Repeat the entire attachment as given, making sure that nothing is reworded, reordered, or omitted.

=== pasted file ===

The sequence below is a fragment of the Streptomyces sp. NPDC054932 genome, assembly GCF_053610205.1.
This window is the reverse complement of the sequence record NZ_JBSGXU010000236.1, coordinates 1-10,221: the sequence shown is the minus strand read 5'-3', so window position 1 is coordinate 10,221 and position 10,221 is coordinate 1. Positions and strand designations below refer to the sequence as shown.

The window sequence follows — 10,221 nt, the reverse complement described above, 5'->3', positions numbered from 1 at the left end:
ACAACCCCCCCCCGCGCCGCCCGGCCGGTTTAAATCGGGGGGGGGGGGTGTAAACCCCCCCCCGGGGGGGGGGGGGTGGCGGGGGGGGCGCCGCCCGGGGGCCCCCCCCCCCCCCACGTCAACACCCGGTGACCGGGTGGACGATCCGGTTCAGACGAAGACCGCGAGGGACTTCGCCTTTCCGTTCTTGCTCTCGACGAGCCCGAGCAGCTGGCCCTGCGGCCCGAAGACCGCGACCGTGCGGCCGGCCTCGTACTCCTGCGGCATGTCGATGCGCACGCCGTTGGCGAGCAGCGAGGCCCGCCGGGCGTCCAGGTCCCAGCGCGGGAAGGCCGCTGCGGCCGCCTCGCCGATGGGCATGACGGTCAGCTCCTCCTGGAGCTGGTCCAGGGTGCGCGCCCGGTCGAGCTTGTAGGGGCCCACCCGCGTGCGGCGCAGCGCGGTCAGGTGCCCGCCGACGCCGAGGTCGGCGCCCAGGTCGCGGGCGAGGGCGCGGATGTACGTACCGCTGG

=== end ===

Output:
The sequence below is a fragment of the Streptomyces sp. NPDC054932 genome, assembly GCF_053610205.1.
This window is the reverse complement of the sequence record NZ_JBSGXU010000236.1, coordinates 1-10,221: the sequence shown is the minus strand read 5'-3', so window position 1 is coordinate 10,221 and position 10,221 is coordinate 1. Positions and strand designations below refer to the sequence as shown.

The window sequence follows — 10,221 nt, the reverse complement described above, 5'->3', positions numbered from 1 at the left end:
ACAACCCCCCCCCGCGCCGCCCGGCCGGTTTAAATCGGGGGGGGGGGGTGTAAACCCCCCCCCGGGGGGGGGGGGGTGGCGGGGGGGGCGCCGCCCGGGGGCCCCCCCCCCCCCCACGTCAACACCCGGTGACCGGGTGGACGATCCGGTTCAGACGAAGACCGCGAGGGACTTCGCCTTTCCGTTCTTGCTCTCGACGAGCCCGAGCAGCTGGCCCTGCGGCCCGAAGACCGCGACCGTGCGGCCGGCCTCGTACTCCTGCGGCATGTCGATGCGCACGCCGTTGGCGAGCAGCGAGGCCCGCCGGGCGTCCAGGTCCCAGCGCGGGAAGGCCGCTGCGGCCGCCTCGCCGATGGGCATGACGGTCAGCTCCTCCTGGAGCTGGTCCAGGGTGCGCGCCCGGTCGAGCTTGTAGGGGCCCACCCGCGTGCGGCGCAGCGCGGTCAGGTGCCCGCCGACGCCGAGGTCGGCGCCCAGGTCGCGGGCGAGGGCGCGGATGTACGTACCGCTGG